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Genitive: object with compound verbs


ἀκριβῶς οἶδ’ ὅτι κατέγνωτ’ ἂν αὐτοῦ.

‘I know very well that you would have condemned him.’ (Aeschin. 1.79)

The genitive signals an object with a number of compound verbs (in particular with ἀπο-, ἐκ-, κατα-, προ- etc.).

Lexical usage

The semantic role of the object depends on the meaning which the prefix has in the compound in question. Common prefixes include ἀπο- and ἐκ- (source), κατα- (malefactive) and προ- (place or standard of comparison). Less frequent are ἐπι- and περι-.
Verbs of accusing and condemning are often compounded with κατα-: καταδικάζω, καταγιγνώσκω, καταψηφίζομαι 'to condemn'; καταγελάω 'to ridicule', καταφρονέω 'to despise', κατηγορέω 'to accuse'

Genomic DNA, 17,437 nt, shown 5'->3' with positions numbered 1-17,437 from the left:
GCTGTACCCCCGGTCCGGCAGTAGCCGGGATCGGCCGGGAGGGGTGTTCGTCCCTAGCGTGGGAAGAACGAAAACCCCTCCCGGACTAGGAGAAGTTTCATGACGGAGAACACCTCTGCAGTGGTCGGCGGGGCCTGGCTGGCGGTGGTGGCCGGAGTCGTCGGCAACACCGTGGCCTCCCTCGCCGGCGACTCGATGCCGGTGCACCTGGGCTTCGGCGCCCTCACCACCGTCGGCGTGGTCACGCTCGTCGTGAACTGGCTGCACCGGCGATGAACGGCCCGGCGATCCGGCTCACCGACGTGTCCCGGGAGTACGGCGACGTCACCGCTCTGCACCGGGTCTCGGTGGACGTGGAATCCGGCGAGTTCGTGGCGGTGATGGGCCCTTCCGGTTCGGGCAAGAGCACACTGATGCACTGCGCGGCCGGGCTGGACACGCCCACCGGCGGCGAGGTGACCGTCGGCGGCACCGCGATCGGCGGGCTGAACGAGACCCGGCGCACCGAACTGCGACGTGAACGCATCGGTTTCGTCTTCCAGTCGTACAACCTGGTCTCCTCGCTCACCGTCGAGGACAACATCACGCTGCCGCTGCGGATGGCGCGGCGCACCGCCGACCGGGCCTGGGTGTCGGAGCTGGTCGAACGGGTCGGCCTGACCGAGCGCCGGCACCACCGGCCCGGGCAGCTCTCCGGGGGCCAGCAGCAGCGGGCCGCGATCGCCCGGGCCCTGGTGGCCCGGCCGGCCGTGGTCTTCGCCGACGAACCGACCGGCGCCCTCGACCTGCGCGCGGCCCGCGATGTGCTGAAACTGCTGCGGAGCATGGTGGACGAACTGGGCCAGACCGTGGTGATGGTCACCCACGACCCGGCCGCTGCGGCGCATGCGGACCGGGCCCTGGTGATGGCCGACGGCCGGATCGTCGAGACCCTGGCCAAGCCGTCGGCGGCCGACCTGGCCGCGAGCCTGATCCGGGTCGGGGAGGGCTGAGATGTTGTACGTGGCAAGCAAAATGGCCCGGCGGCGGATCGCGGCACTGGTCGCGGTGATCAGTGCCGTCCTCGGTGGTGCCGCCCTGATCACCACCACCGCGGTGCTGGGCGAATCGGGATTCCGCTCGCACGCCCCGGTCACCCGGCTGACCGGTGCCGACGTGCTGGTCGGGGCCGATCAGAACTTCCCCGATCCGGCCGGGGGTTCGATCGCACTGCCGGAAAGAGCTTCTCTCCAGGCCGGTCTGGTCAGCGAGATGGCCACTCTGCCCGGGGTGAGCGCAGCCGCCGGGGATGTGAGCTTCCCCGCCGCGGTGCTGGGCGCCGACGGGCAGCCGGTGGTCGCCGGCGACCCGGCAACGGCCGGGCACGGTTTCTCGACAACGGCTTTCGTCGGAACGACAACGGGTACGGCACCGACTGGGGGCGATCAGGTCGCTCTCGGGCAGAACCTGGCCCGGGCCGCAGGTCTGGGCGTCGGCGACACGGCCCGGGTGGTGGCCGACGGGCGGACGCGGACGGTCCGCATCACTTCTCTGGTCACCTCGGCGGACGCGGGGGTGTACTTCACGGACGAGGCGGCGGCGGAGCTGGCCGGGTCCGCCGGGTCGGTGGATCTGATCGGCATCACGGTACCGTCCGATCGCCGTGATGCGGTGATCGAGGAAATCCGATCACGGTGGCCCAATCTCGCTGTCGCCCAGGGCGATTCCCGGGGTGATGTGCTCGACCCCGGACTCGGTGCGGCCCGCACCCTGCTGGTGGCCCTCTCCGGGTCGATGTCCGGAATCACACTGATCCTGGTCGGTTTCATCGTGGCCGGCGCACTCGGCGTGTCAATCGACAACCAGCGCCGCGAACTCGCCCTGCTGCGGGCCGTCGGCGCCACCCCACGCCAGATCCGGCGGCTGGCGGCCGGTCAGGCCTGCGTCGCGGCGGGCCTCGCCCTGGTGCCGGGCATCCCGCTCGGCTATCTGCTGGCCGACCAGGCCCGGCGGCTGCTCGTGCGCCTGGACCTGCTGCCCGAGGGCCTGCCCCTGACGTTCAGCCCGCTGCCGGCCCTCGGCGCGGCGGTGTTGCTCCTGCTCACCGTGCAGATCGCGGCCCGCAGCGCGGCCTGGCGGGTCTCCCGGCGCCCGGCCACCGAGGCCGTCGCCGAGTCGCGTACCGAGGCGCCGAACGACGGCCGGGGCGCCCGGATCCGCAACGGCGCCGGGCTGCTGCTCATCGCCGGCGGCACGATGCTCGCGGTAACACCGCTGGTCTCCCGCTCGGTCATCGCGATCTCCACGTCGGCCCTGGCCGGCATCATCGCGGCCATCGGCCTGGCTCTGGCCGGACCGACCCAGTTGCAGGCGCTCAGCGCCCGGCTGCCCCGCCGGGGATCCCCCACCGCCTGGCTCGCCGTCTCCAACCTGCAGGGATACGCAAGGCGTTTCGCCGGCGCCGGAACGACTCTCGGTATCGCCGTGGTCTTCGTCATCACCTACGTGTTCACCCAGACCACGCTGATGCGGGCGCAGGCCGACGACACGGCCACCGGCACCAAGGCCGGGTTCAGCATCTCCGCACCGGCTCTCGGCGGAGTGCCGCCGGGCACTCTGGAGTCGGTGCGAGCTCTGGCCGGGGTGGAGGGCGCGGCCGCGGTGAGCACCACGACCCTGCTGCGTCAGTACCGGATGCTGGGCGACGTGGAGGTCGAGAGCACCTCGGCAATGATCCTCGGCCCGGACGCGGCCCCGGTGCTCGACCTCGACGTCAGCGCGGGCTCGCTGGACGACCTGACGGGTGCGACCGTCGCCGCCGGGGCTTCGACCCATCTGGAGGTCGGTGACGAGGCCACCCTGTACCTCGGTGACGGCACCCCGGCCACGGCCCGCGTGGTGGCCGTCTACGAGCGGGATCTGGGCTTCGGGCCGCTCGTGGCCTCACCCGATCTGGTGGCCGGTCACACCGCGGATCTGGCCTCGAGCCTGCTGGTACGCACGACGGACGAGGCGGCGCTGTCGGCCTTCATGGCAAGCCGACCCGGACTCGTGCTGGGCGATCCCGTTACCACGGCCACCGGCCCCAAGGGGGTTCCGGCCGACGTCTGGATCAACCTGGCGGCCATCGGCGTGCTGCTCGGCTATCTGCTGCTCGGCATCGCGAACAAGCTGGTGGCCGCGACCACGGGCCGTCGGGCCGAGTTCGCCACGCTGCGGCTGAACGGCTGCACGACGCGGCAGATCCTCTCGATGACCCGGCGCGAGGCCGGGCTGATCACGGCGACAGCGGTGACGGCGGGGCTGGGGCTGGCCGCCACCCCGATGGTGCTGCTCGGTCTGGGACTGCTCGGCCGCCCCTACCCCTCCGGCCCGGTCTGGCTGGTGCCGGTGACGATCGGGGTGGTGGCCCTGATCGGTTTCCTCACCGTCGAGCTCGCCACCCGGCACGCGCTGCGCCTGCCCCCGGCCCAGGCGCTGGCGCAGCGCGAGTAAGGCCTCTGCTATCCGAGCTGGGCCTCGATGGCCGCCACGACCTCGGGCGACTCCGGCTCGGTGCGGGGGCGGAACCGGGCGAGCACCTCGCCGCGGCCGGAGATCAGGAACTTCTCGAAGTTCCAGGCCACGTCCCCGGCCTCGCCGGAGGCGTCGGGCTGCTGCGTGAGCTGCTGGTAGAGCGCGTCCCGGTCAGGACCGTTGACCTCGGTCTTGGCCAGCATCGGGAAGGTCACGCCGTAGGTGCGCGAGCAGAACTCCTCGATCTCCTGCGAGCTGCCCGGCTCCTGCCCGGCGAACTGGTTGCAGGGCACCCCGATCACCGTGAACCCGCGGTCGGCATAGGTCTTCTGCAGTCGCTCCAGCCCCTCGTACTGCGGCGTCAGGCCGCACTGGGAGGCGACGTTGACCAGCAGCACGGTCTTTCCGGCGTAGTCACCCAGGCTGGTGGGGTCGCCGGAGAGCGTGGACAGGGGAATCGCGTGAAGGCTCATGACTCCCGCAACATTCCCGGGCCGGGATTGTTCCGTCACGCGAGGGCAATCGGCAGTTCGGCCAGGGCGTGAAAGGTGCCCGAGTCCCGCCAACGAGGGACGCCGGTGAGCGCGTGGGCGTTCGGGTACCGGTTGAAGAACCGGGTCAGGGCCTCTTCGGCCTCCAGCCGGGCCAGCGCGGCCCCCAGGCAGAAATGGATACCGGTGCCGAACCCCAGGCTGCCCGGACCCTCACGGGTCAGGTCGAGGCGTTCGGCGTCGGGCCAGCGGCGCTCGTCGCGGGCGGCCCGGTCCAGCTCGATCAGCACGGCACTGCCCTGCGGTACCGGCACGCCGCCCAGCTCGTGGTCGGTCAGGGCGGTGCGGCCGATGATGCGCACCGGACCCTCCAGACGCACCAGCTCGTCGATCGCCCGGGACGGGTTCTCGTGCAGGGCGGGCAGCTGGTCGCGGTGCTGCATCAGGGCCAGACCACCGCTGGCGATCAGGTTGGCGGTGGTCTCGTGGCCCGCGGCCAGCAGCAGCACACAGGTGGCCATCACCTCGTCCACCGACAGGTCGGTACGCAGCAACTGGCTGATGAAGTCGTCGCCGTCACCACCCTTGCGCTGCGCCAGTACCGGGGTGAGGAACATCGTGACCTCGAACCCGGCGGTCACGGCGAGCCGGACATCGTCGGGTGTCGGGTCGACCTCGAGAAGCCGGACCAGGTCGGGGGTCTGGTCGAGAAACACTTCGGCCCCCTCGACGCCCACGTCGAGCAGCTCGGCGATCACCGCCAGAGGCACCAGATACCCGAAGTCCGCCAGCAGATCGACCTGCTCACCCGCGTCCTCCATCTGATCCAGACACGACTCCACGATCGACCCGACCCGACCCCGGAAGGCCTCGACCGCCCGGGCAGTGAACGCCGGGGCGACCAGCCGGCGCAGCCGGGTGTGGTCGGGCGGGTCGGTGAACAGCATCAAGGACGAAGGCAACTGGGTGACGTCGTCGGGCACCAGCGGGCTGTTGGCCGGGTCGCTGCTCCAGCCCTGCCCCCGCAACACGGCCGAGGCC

Syntactic usage

The genitive cannot be converted into the subject of a passive predicate, although a different object can: θάνατος αὐτῶν κατεγνώσθη (the sentence of death was passed on them).

Example Sentences: 

ἡ γλῶσσά σου μὴ προτρεχέτω τοῦ νοῦ

Take care that your tongue is not too quick for your mind.

ὁ δὲ τῶν μὲν θάνατον κατεδίκαζε, τῶν δὲ φυγήν

He condemned some to death, others to exile. ֍

πολλάκις δὲ καὶ τοὐναντίον χαίροντες τῷ ἔργῳ τοῦ δημιουργοῦ καταφρονοῦμεν

Frequently - and in a self-contradictory way - we look down on the labourer, while we take pleasure in his work. ֍

αἰτηθεὶς ὑπ᾿ αὐτῶν λύτρα εἴκοσι τάλαντα κατεγέλασεν ὡς οὐκ εἰδότων ὃν ᾑρήκοιεν

When the pirates demanded 20 talents' ransom, [Caesar] ridiculed them because they did not realise whom they were holding hostage. ֍